Hi, all! Still coming down to earth after attending Toronto Mad Pride 2012, where I did a reading for their “Architecture of Mad” themed arts night on July 12. More news on this (complete with pics!) in a later post. Ditto links to the new MOSAIC for August, which will feature the spoken word piece I did at the commemoration of the re-built Owen Sound bandstand on June 30.
Maybe we should pause on the bandstand thing, for it makes a nice segue into the main theme of today’s post. Consider the following infogram/macro/whatsit:
I love writing, and I shall write whether I get paid to or not. I enjoy performing, and I am always on the look out for venues (like coffee houses and Slams) even if these don’t pay. And I am truly stoked at the opportunities this community provides me for getting myself out there and contributing to the best of the best of my abilities. So I am looking forward to the August 6 Read-In at the Owen Sound Public Library protesting the library’s decision to start closing on Mondays.
But I’ve been thinking. I’ve decided that after the Library Read-In, I can no longer do pro bono writing. It’s not that I don’t want to. It’s that I just can’t.
It’s great to be some sort of self-styled community poet — even the media have mistaken me for Owen Sound’s Poet Laureate; this is flattering, of course, but also problematic. This town has a Poet Laureate. A Poet Laureate with a paid commission to represent the community how he or she sees fit. Moreover, so far as I know, though I could be wrong, all our Poets Laureate (previous and current) have or have had some sort of fall-back financial resources (viz., jobs, careers, royalties, savings, investments, real estate, Canada Council or Ontario Arts Council grants — what have you). Not so this guy.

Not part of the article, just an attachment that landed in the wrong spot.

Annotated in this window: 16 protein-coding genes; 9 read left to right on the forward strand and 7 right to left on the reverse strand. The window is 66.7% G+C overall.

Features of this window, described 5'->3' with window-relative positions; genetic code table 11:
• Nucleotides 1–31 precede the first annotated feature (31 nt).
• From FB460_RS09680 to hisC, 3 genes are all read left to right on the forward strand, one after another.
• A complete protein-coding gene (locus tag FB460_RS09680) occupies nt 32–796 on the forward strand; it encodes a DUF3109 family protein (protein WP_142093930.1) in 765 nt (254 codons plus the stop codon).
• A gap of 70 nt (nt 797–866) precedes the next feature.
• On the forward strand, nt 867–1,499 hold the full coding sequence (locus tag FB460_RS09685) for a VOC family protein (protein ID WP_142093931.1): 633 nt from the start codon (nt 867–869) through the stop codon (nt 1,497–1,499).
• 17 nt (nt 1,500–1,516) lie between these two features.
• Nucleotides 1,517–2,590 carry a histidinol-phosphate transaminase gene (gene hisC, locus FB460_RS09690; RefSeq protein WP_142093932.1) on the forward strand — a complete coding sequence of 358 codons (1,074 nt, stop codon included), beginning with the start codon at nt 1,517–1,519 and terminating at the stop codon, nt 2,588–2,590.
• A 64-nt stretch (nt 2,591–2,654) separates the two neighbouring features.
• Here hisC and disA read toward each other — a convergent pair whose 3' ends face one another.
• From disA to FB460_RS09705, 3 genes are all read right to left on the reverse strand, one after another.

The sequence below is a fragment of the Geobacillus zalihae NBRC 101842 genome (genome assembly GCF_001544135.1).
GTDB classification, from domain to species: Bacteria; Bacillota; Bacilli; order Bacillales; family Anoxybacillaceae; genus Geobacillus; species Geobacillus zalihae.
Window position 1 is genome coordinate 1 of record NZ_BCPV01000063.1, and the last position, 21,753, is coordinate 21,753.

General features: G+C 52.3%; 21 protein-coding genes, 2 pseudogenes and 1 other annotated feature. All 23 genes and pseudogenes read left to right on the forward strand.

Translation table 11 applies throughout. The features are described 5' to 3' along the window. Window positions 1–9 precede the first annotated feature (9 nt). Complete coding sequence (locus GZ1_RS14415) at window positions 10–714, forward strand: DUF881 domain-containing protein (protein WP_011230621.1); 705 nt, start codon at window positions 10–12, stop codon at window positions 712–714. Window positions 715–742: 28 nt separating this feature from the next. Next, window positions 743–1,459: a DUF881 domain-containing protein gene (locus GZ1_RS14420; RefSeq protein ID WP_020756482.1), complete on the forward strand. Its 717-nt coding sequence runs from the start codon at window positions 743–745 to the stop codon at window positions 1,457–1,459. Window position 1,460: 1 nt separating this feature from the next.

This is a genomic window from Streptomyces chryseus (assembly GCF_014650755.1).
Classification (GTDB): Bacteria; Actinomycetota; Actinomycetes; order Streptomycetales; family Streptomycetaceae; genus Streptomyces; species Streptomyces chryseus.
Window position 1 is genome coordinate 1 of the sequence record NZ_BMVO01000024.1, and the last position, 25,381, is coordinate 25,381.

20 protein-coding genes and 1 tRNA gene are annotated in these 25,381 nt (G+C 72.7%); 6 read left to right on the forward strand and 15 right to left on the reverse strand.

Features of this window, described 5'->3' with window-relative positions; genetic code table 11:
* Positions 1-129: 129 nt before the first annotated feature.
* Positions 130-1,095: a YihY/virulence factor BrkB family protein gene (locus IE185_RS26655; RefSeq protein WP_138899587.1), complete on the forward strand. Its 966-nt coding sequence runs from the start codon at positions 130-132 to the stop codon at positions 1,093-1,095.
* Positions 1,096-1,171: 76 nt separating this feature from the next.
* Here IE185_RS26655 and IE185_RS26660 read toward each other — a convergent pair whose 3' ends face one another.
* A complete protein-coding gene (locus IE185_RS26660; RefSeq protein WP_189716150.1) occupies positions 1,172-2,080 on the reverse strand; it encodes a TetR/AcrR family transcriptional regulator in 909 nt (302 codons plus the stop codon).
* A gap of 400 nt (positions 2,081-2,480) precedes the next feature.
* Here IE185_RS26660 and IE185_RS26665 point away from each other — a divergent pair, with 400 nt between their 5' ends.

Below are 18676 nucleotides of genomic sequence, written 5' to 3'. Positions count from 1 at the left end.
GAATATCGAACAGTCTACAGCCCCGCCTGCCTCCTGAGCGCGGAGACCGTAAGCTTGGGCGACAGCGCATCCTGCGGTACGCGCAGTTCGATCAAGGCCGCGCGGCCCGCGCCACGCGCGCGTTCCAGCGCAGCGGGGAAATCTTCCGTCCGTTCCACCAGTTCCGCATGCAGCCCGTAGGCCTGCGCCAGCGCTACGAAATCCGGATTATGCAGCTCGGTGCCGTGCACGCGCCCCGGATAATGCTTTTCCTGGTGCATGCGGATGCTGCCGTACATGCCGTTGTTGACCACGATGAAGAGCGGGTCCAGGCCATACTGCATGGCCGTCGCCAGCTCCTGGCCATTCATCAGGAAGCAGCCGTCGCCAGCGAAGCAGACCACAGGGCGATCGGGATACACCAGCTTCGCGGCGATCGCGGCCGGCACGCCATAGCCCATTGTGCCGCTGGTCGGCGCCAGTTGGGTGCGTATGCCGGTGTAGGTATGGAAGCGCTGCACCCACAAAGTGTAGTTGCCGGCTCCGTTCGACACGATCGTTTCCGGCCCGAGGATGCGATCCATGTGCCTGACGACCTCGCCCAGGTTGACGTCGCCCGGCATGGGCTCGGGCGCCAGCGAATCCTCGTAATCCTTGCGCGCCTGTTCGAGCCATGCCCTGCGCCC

I repeat: I love volunteering my time and abilities in the community in the best ways I can — as a speaker and writer — and shall continue to do so in some capacity (likely as an events host); but I also make no bones about being financially straitened (as I’ve joked, “I’m the Poet Laureate of ODSP”). It’s bad enough that there’s precious little money in poesy or fiction even for established writers with day jobs and fall-backs (a typical print run for a poetry book in this country is 500 copies!), so to write or perform consistently and exclusively as a community service with little or no remuneration when I am barely employable at conventional work is just too damn much.
Writing is pretty much all I have. I’m still interested in community projects and the like, but I must treat these as paid employment. I don’t write or perform for shits and giggles, nor to obtain intangible benefits like exposure. I’m a professional. It’s what I do for a living — even if I can’t make a living off it.